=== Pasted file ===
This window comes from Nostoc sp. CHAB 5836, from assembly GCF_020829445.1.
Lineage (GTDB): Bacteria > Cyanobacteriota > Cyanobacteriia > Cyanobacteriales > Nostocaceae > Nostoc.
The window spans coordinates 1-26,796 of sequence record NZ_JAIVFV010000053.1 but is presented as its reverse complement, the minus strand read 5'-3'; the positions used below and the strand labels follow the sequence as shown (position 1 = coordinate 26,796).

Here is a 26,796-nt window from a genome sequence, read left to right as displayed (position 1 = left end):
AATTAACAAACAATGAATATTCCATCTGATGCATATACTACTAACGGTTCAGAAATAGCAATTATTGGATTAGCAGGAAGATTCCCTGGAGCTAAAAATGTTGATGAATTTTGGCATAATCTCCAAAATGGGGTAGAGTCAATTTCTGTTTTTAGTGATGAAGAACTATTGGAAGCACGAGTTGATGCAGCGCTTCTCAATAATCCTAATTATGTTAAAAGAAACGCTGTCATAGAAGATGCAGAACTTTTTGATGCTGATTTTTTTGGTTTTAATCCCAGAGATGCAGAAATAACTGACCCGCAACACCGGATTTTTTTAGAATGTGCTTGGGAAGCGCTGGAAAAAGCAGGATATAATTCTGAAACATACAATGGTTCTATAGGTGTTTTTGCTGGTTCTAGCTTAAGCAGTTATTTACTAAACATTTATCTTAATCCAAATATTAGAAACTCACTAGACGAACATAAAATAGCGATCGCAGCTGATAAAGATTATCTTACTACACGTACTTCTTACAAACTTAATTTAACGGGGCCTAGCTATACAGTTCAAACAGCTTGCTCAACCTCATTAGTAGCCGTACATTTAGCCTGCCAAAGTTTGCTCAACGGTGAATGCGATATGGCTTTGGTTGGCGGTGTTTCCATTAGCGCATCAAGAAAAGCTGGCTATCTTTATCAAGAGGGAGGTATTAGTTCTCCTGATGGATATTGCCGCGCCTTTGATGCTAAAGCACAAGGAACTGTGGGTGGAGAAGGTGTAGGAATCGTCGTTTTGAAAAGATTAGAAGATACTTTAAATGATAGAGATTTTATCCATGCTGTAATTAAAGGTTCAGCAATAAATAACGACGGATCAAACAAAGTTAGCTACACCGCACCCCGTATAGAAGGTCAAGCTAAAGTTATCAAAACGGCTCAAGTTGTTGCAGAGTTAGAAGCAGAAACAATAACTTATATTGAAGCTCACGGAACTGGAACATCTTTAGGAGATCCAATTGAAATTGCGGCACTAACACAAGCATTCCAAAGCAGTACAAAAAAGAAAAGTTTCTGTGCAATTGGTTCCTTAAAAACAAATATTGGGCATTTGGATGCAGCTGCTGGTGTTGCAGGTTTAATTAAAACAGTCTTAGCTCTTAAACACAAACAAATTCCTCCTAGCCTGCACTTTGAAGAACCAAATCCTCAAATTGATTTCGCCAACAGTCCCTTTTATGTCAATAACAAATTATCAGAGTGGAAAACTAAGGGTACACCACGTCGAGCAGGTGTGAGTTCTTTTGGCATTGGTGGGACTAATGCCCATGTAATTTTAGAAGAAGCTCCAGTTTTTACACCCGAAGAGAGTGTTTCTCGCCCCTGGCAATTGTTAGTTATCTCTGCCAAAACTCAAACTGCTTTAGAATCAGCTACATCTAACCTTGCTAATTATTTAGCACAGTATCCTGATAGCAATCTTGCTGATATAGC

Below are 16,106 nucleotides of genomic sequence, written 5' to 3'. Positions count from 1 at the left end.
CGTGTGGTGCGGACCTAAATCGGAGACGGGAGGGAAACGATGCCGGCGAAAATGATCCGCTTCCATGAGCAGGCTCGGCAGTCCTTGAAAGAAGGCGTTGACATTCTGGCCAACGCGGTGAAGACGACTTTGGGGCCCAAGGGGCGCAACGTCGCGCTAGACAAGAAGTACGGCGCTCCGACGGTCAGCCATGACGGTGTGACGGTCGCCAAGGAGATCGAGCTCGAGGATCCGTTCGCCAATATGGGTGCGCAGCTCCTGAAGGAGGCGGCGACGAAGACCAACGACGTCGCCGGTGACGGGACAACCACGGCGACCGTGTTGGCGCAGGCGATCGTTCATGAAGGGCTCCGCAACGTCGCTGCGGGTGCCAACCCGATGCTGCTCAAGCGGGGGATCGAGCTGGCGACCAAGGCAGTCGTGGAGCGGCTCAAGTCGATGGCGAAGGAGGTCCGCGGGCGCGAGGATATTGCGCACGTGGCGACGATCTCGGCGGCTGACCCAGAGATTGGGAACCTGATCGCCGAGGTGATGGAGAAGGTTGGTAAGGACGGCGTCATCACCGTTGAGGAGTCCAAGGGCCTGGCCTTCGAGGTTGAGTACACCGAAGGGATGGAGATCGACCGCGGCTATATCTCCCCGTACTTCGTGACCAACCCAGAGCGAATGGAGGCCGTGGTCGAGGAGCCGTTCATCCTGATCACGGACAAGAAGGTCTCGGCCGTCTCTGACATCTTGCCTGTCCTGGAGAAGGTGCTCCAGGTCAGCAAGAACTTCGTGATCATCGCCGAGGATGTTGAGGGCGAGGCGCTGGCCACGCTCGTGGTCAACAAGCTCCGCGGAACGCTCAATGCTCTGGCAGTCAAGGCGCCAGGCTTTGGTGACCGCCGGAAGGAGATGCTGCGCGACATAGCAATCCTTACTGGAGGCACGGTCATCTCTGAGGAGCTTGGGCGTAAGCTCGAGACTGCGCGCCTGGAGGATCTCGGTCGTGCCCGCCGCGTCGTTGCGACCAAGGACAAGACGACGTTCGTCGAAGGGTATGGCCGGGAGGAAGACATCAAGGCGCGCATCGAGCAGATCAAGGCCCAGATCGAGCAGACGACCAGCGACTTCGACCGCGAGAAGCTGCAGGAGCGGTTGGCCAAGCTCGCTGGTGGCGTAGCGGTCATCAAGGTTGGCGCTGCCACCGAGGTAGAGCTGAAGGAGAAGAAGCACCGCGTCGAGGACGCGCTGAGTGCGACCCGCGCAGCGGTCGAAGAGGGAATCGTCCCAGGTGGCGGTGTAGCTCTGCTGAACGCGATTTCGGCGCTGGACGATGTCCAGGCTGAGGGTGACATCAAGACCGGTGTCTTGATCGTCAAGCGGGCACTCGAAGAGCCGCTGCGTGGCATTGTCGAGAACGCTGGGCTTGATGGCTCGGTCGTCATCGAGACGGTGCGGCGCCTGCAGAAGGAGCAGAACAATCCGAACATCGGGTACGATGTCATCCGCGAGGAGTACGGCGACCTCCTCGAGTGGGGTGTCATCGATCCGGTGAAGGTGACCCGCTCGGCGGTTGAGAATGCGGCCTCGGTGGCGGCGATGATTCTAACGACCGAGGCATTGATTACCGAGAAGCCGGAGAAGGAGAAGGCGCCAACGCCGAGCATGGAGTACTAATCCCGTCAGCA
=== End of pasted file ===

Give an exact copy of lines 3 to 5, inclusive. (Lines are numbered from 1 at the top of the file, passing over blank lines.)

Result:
The window spans coordinates 1-26,796 of sequence record NZ_JAIVFV010000053.1 but is presented as its reverse complement, the minus strand read 5'-3'; the positions used below and the strand labels follow the sequence as shown (position 1 = coordinate 26,796).

Here is a 26,796-nt window from a genome sequence, read left to right as displayed (position 1 = left end):
AATTAACAAACAATGAATATTCCATCTGATGCATATACTACTAACGGTTCAGAAATAGCAATTATTGGATTAGCAGGAAGATTCCCTGGAGCTAAAAATGTTGATGAATTTTGGCATAATCTCCAAAATGGGGTAGAGTCAATTTCTGTTTTTAGTGATGAAGAACTATTGGAAGCACGAGTTGATGCAGCGCTTCTCAATAATCCTAATTATGTTAAAAGAAACGCTGTCATAGAAGATGCAGAACTTTTTGATGCTGATTTTTTTGGTTTTAATCCCAGAGATGCAGAAATAACTGACCCGCAACACCGGATTTTTTTAGAATGTGCTTGGGAAGCGCTGGAAAAAGCAGGATATAATTCTGAAACATACAATGGTTCTATAGGTGTTTTTGCTGGTTCTAGCTTAAGCAGTTATTTACTAAACATTTATCTTAATCCAAATATTAGAAACTCACTAGACGAACATAAAATAGCGATCGCAGCTGATAAAGATTATCTTACTACACGTACTTCTTACAAACTTAATTTAACGGGGCCTAGCTATACAGTTCAAACAGCTTGCTCAACCTCATTAGTAGCCGTACATTTAGCCTGCCAAAGTTTGCTCAACGGTGAATGCGATATGGCTTTGGTTGGCGGTGTTTCCATTAGCGCATCAAGAAAAGCTGGCTATCTTTATCAAGAGGGAGGTATTAGTTCTCCTGATGGATATTGCCGCGCCTTTGATGCTAAAGCACAAGGAACTGTGGGTGGAGAAGGTGTAGGAATCGTCGTTTTGAAAAGATTAGAAGATACTTTAAATGATAGAGATTTTATCCATGCTGTAATTAAAGGTTCAGCAATAAATAACGACGGATCAAACAAAGTTAGCTACACCGCACCCCGTATAGAAGGTCAAGCTAAAGTTATCAAAACGGCTCAAGTTGTTGCAGAGTTAGAAGCAGAAACAATAACTTATATTGAAGCTCACGGAACTGGAACATCTTTAGGAGATCCAATTGAAATTGCGGCACTAACACAAGCATTCCAAAGCAGTACAAAAAAGAAAAGTTTCTGTGCAATTGGTTCCTTAAAAACAAATATTGGGCATTTGGATGCAGCTGCTGGTGTTGCAGGTTTAATTAAAACAGTCTTAGCTCTTAAACACAAACAAATTCCTCCTAGCCTGCACTTTGAAGAACCAAATCCTCAAATTGATTTCGCCAACAGTCCCTTTTATGTCAATAACAAATTATCAGAGTGGAAAACTAAGGGTACACCACGTCGAGCAGGTGTGAGTTCTTTTGGCATTGGTGGGACTAATGCCCATGTAATTTTAGAAGAAGCTCCAGTTTTTACACCCGAAGAGAGTGTTTCTCGCCCCTGGCAATTGTTAGTTATCTCTGCCAAAACTCAAACTGCTTTAGAATCAGCTACATCTAACCTTGCTAATTATTTAGCACAGTATCCTGATAGCAATCTTGCTGATATAGC